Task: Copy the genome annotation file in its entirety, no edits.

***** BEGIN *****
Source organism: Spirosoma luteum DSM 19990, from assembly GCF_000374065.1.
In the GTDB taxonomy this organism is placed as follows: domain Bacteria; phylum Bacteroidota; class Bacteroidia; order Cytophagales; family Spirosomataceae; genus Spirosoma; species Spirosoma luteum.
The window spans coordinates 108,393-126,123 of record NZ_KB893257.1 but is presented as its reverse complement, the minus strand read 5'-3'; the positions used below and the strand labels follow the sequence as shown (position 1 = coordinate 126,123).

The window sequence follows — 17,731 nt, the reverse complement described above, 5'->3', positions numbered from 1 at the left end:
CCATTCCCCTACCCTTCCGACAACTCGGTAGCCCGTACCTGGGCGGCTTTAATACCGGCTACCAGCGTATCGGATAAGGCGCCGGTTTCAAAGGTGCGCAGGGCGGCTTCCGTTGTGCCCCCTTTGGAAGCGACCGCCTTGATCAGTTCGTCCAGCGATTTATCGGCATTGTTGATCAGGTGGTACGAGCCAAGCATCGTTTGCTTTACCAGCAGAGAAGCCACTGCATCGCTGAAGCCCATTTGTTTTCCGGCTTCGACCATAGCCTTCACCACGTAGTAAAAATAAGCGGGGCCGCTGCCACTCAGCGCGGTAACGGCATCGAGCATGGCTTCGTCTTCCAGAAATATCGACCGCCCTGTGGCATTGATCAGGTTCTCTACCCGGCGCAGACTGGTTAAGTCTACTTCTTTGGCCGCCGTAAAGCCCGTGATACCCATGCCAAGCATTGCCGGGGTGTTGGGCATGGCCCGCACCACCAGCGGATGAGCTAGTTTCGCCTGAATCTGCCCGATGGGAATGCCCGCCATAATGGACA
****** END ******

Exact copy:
Source organism: Spirosoma luteum DSM 19990, from assembly GCF_000374065.1.
In the GTDB taxonomy this organism is placed as follows: domain Bacteria; phylum Bacteroidota; class Bacteroidia; order Cytophagales; family Spirosomataceae; genus Spirosoma; species Spirosoma luteum.
The window spans coordinates 108,393-126,123 of record NZ_KB893257.1 but is presented as its reverse complement, the minus strand read 5'-3'; the positions used below and the strand labels follow the sequence as shown (position 1 = coordinate 126,123).

The window sequence follows — 17,731 nt, the reverse complement described above, 5'->3', positions numbered from 1 at the left end:
CCATTCCCCTACCCTTCCGACAACTCGGTAGCCCGTACCTGGGCGGCTTTAATACCGGCTACCAGCGTATCGGATAAGGCGCCGGTTTCAAAGGTGCGCAGGGCGGCTTCCGTTGTGCCCCCTTTGGAAGCGACCGCCTTGATCAGTTCGTCCAGCGATTTATCGGCATTGTTGATCAGGTGGTACGAGCCAAGCATCGTTTGCTTTACCAGCAGAGAAGCCACTGCATCGCTGAAGCCCATTTGTTTTCCGGCTTCGACCATAGCCTTCACCACGTAGTAAAAATAAGCGGGGCCGCTGCCACTCAGCGCGGTAACGGCATCGAGCATGGCTTCGTCTTCCAGAAATATCGACCGCCCTGTGGCATTGATCAGGTTCTCTACCCGGCGCAGACTGGTTAAGTCTACTTCTTTGGCCGCCGTAAAGCCCGTGATACCCATGCCAAGCATTGCCGGGGTGTTGGGCATGGCCCGCACCACCAGCGGATGAGCTAGTTTCGCCTGAATCTGCCCGATGGGAATGCCCGCCATAATGGACA